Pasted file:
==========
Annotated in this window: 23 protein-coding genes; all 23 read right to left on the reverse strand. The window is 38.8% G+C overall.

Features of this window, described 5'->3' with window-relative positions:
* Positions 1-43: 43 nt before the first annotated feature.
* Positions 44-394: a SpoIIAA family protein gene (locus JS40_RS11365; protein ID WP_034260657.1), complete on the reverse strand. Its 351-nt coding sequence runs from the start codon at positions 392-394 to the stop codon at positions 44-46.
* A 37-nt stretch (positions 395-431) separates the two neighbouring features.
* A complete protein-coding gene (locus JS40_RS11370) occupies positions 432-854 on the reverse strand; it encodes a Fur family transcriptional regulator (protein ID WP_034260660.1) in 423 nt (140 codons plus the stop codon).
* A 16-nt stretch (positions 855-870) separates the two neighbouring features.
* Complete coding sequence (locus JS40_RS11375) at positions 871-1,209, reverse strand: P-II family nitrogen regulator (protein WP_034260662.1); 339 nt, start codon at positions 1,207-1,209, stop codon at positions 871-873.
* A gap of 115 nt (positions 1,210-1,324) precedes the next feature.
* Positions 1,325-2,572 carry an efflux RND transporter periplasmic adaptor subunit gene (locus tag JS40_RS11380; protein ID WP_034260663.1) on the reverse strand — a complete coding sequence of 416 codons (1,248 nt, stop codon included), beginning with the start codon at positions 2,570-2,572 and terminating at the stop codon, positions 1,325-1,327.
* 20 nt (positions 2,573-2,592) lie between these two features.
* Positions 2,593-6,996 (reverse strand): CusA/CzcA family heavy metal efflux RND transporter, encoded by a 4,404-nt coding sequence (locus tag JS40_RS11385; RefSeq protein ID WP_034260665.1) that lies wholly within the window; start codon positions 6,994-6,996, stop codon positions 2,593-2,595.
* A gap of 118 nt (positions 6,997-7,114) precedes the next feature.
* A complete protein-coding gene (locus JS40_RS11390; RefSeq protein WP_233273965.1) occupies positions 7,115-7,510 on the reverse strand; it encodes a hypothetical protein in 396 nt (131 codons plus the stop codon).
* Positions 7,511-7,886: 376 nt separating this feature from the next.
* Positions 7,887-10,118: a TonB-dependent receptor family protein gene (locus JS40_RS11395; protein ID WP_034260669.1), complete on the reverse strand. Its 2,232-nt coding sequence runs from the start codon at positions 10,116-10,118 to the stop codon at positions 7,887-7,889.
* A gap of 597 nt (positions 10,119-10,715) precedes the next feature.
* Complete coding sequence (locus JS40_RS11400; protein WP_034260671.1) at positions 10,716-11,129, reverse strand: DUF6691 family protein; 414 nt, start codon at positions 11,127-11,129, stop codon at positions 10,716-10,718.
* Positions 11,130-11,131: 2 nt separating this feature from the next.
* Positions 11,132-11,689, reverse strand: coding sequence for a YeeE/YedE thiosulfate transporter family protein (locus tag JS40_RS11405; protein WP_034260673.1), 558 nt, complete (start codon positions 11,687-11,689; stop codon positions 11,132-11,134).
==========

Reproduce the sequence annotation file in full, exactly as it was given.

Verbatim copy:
Annotated in this window: 23 protein-coding genes; all 23 read right to left on the reverse strand. The window is 38.8% G+C overall.

Features of this window, described 5'->3' with window-relative positions:
* Positions 1-43: 43 nt before the first annotated feature.
* Positions 44-394: a SpoIIAA family protein gene (locus JS40_RS11365; protein ID WP_034260657.1), complete on the reverse strand. Its 351-nt coding sequence runs from the start codon at positions 392-394 to the stop codon at positions 44-46.
* A 37-nt stretch (positions 395-431) separates the two neighbouring features.
* A complete protein-coding gene (locus JS40_RS11370) occupies positions 432-854 on the reverse strand; it encodes a Fur family transcriptional regulator (protein ID WP_034260660.1) in 423 nt (140 codons plus the stop codon).
* A 16-nt stretch (positions 855-870) separates the two neighbouring features.
* Complete coding sequence (locus JS40_RS11375) at positions 871-1,209, reverse strand: P-II family nitrogen regulator (protein WP_034260662.1); 339 nt, start codon at positions 1,207-1,209, stop codon at positions 871-873.
* A gap of 115 nt (positions 1,210-1,324) precedes the next feature.
* Positions 1,325-2,572 carry an efflux RND transporter periplasmic adaptor subunit gene (locus tag JS40_RS11380; protein ID WP_034260663.1) on the reverse strand — a complete coding sequence of 416 codons (1,248 nt, stop codon included), beginning with the start codon at positions 2,570-2,572 and terminating at the stop codon, positions 1,325-1,327.
* 20 nt (positions 2,573-2,592) lie between these two features.
* Positions 2,593-6,996 (reverse strand): CusA/CzcA family heavy metal efflux RND transporter, encoded by a 4,404-nt coding sequence (locus tag JS40_RS11385; RefSeq protein ID WP_034260665.1) that lies wholly within the window; start codon positions 6,994-6,996, stop codon positions 2,593-2,595.
* A gap of 118 nt (positions 6,997-7,114) precedes the next feature.
* A complete protein-coding gene (locus JS40_RS11390; RefSeq protein WP_233273965.1) occupies positions 7,115-7,510 on the reverse strand; it encodes a hypothetical protein in 396 nt (131 codons plus the stop codon).
* Positions 7,511-7,886: 376 nt separating this feature from the next.
* Positions 7,887-10,118: a TonB-dependent receptor family protein gene (locus JS40_RS11395; protein ID WP_034260669.1), complete on the reverse strand. Its 2,232-nt coding sequence runs from the start codon at positions 10,116-10,118 to the stop codon at positions 7,887-7,889.
* A gap of 597 nt (positions 10,119-10,715) precedes the next feature.
* Complete coding sequence (locus JS40_RS11400; protein WP_034260671.1) at positions 10,716-11,129, reverse strand: DUF6691 family protein; 414 nt, start codon at positions 11,127-11,129, stop codon at positions 10,716-10,718.
* Positions 11,130-11,131: 2 nt separating this feature from the next.
* Positions 11,132-11,689, reverse strand: coding sequence for a YeeE/YedE thiosulfate transporter family protein (locus tag JS40_RS11405; protein WP_034260673.1), 558 nt, complete (start codon positions 11,687-11,689; stop codon positions 11,132-11,134).